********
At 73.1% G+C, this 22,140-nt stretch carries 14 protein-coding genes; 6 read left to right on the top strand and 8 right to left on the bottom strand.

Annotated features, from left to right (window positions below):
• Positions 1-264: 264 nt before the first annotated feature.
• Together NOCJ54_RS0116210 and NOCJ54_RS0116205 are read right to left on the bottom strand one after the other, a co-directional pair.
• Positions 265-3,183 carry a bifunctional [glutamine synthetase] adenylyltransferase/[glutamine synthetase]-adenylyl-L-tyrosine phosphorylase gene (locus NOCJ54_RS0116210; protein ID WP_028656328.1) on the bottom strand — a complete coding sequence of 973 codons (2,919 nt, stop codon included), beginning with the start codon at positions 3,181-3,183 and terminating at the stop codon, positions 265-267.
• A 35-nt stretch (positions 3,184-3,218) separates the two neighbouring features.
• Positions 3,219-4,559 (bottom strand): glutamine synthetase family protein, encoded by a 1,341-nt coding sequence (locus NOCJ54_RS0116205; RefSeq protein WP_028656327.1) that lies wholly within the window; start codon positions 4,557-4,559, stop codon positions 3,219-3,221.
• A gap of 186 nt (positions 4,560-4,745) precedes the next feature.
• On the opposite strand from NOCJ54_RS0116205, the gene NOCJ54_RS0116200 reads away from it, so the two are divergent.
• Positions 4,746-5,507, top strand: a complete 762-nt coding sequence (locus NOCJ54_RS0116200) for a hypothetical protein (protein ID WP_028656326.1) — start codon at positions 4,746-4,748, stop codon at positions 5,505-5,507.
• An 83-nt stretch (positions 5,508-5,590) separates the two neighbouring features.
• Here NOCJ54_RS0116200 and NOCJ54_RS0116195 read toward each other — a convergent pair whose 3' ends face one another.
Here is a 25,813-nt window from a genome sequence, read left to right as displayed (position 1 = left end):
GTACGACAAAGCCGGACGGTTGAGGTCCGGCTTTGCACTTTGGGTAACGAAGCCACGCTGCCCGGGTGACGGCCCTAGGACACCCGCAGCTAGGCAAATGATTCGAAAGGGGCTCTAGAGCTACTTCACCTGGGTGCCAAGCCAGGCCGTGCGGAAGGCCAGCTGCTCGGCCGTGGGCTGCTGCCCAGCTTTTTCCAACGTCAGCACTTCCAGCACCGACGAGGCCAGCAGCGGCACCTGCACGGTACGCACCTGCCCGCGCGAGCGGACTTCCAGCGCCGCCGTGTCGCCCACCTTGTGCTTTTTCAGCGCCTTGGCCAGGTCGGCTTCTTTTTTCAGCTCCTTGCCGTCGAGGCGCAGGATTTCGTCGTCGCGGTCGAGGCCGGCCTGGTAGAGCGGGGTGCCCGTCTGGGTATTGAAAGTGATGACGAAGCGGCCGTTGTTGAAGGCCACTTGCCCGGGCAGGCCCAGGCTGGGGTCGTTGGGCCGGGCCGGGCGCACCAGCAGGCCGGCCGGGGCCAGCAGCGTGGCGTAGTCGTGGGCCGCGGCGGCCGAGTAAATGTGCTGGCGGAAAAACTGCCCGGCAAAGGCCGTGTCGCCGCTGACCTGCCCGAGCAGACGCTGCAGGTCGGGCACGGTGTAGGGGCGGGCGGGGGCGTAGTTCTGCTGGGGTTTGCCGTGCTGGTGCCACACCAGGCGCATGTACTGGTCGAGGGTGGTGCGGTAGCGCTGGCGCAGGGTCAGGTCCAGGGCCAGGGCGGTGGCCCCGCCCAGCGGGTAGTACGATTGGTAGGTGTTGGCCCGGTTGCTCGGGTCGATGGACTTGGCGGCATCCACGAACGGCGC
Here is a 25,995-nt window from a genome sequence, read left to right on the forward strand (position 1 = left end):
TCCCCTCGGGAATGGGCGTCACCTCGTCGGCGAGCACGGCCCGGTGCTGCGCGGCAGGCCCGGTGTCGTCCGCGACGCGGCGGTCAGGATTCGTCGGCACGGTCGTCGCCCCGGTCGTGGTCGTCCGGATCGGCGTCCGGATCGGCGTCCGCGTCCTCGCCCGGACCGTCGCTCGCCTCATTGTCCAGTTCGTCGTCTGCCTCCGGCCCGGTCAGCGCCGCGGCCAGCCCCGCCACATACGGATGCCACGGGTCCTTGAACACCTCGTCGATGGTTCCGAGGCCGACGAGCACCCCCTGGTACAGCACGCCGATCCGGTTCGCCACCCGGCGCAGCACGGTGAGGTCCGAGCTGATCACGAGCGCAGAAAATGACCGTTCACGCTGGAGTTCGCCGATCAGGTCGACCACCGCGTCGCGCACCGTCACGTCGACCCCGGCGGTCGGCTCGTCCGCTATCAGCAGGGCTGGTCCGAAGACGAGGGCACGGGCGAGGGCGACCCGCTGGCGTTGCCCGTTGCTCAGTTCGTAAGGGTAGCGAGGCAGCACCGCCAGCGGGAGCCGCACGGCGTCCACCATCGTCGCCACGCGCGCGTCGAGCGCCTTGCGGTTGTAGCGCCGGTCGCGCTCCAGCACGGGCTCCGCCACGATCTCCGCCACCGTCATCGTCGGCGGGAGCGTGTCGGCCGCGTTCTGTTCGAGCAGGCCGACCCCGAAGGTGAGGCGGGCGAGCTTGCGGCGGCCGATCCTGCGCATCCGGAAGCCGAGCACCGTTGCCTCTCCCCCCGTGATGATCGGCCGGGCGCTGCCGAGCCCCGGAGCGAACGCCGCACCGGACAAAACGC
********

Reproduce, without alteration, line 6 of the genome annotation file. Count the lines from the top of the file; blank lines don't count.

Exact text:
• A 35-nt stretch (positions 3,184-3,218) separates the two neighbouring features.